House leadership to shelve FAA overhaul

The GOP saw through Rep. Bill Shuster’s motives and his close relationship with A4A.

The House Republican leadership is shelving plans to pass an overhaul of the Federal Aviation Administration, a major blow to House Transportation Chairman Bill Shuster of Pennsylvania, according to multiple senior aides.

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Flake, McCain Introduce Bill Requiring Stakeholder Input on FAA Airspace Changes

Flake and McCain are on the ball.

Where are our NY senators?

U.S Sens. Jeff Flake (R-Ariz.) and John McCain (R-Ariz.) today introduced the Airspace Management Advisory Committee Act. The bill – which stems from the Federal Aviation Administration’s (FAA) failure to engage with communities and airports before altering flight paths into Phoenix Sky Harbor Airport – would require the FAA to create an airspace management advisory committee to review and provide input on future significant airspace changes. The legislation builds on a recent bill by Flake and McCain to require the FAA to engage with communities and airports before altering flight paths.

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Shuster lounges poolside with airline lobbyists as he pursues FAA bill

It’s the latest example of the Transportation Committee chairman’s coziness with the airline industry.  The Airlines have the politicians in their back pocket, (or gets in bed with, literally).  Our politicians should have the citizen’s best interests top of mind.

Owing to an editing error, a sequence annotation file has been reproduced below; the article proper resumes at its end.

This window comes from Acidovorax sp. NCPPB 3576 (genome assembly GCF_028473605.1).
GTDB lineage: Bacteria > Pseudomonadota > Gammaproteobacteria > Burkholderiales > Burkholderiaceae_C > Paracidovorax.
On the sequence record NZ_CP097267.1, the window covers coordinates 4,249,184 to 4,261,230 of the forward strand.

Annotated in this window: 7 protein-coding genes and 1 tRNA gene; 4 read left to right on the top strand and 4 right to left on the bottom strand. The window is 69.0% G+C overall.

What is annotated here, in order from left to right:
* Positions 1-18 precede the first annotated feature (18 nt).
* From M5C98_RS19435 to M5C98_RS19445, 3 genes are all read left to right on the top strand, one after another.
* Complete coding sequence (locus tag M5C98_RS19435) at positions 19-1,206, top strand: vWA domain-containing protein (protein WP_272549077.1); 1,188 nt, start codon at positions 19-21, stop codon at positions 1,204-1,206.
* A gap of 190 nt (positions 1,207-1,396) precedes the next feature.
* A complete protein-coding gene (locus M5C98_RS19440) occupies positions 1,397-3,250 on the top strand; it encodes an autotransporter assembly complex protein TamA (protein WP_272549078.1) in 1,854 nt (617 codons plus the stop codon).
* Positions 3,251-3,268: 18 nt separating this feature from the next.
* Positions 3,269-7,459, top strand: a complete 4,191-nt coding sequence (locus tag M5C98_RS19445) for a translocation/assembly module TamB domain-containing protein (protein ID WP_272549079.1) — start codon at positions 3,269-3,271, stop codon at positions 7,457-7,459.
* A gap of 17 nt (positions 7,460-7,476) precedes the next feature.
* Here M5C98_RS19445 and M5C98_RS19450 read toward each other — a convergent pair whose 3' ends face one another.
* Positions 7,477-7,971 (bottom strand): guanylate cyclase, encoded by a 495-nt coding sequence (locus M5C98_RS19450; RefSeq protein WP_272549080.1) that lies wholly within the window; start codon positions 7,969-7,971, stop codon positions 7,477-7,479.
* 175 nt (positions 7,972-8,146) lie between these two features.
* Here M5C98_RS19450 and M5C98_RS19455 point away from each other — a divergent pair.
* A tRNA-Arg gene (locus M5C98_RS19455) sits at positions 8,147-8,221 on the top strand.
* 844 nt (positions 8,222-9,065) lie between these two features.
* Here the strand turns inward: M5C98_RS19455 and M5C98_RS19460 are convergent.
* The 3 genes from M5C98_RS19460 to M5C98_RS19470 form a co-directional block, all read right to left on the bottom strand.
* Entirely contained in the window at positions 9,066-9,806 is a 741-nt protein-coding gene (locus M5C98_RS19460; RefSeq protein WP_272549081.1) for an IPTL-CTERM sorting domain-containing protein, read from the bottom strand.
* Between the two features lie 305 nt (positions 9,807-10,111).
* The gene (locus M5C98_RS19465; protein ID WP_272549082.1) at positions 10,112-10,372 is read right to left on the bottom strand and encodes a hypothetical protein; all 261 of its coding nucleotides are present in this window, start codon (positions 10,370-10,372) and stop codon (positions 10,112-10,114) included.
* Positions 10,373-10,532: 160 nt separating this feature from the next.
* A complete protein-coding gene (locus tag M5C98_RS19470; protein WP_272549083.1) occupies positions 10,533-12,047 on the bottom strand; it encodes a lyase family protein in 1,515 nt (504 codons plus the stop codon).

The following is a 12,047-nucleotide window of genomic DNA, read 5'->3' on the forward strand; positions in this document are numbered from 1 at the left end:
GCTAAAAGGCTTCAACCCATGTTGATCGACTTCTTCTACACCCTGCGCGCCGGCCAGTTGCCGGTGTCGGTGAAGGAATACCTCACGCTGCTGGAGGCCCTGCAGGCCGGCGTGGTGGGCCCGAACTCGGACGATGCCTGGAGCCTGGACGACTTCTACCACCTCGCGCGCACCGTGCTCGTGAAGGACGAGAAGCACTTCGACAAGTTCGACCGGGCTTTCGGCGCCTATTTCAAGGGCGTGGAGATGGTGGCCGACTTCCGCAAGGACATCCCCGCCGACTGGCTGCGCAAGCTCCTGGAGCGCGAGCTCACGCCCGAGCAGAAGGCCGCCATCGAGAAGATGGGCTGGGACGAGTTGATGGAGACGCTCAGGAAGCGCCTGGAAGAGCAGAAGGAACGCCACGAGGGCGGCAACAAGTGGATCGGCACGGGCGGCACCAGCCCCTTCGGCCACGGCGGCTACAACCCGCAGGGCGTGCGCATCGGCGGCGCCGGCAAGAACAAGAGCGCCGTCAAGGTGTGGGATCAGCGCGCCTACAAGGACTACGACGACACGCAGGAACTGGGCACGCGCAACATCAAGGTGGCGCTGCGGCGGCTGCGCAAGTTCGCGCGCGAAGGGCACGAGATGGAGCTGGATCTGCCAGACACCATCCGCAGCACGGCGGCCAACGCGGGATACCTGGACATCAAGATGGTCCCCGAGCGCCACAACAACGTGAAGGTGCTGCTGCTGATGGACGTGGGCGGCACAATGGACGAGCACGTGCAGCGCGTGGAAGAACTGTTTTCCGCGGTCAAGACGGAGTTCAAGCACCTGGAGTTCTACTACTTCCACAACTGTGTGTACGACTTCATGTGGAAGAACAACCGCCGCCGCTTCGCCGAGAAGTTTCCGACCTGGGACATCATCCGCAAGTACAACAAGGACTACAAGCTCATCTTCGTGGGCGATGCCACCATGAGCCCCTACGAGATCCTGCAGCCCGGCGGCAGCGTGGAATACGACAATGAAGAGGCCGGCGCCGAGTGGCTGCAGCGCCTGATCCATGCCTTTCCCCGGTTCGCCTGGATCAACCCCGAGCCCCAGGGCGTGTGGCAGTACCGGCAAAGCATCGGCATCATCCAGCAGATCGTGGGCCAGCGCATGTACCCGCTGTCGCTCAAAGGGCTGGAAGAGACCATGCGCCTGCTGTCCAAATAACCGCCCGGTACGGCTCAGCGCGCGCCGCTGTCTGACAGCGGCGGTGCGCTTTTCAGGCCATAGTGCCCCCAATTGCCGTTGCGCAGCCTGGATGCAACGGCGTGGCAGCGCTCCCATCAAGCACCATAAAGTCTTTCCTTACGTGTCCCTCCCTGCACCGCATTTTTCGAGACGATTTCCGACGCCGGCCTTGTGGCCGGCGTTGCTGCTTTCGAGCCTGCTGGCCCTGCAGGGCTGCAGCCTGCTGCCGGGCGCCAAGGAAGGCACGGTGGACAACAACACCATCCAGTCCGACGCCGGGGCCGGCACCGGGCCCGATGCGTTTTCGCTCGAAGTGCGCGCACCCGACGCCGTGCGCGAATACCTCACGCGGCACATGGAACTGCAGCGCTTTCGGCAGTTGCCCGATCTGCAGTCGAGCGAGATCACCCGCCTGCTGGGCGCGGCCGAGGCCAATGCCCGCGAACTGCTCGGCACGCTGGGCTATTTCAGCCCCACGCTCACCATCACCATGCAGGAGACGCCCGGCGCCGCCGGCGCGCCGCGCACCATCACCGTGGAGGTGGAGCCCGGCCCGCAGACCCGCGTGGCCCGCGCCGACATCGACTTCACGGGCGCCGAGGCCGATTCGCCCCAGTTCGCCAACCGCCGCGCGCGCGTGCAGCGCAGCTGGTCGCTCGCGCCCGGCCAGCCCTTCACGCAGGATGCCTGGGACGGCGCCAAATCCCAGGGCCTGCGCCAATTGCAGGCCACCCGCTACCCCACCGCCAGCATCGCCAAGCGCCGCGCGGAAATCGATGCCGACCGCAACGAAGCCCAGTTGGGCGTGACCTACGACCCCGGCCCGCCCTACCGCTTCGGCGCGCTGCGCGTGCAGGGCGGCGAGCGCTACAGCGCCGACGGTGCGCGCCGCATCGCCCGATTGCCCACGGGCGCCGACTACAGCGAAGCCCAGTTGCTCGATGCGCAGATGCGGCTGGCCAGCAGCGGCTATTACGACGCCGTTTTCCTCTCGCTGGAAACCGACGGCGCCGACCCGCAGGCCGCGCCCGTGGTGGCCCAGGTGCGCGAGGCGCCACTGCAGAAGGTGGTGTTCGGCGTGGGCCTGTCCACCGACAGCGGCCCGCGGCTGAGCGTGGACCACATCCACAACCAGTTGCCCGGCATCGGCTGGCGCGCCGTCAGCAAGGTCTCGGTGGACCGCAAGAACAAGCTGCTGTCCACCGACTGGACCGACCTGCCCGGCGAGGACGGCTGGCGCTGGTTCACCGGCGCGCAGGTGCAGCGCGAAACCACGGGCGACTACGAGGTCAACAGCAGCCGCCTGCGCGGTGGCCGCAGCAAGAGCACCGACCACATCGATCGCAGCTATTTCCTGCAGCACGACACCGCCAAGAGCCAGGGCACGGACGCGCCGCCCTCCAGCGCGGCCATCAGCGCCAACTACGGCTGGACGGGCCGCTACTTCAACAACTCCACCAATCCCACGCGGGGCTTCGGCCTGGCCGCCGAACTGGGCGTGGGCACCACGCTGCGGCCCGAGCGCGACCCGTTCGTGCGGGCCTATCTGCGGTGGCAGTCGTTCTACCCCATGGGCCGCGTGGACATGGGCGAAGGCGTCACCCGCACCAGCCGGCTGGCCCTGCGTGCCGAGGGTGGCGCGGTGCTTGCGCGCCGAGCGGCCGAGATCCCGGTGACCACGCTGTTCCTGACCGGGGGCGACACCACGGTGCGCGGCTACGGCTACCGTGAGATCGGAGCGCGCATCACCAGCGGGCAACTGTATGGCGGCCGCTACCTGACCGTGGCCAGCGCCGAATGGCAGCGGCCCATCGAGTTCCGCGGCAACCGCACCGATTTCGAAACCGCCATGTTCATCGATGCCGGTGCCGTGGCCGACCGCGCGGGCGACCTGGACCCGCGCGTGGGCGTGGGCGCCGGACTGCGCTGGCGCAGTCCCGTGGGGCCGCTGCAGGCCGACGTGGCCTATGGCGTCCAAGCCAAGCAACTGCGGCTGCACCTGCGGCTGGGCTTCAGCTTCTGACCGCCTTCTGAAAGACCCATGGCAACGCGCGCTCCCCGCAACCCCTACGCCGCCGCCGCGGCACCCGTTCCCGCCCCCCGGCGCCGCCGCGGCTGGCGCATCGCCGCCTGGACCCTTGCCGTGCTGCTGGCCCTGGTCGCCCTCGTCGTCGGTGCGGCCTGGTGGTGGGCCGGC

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Enforceable Aviation Noise Standards Are Needed in the Aviation Innovation, Reform and Reauthorization Act of 2016

Taber has got it right.

Recognizing that aviation noise is a public health issue that can no longer be ignored, the Aviation Innovation, Reform and Reauthorization Act of 2016 (AIRR) contains several provisions that seem to address the problem of aviation noise. Section 614, for example, will increase community involvement in processes that may increase aviation noise. Section 604 requires the FAA to review the relationship between aircraft noise exposure and its effects on communities around airports. And Sections 137 requires the FAA to revisit its methodology for assessing aviation noise, while Section 138 requires the FAA to revisit certain actions for which a categorical exclusion was taken. These are steps forward in setting up a more responsive aviation noise regulatory framework. However, without enforceable aviation noise standards, these provisions mean very little.

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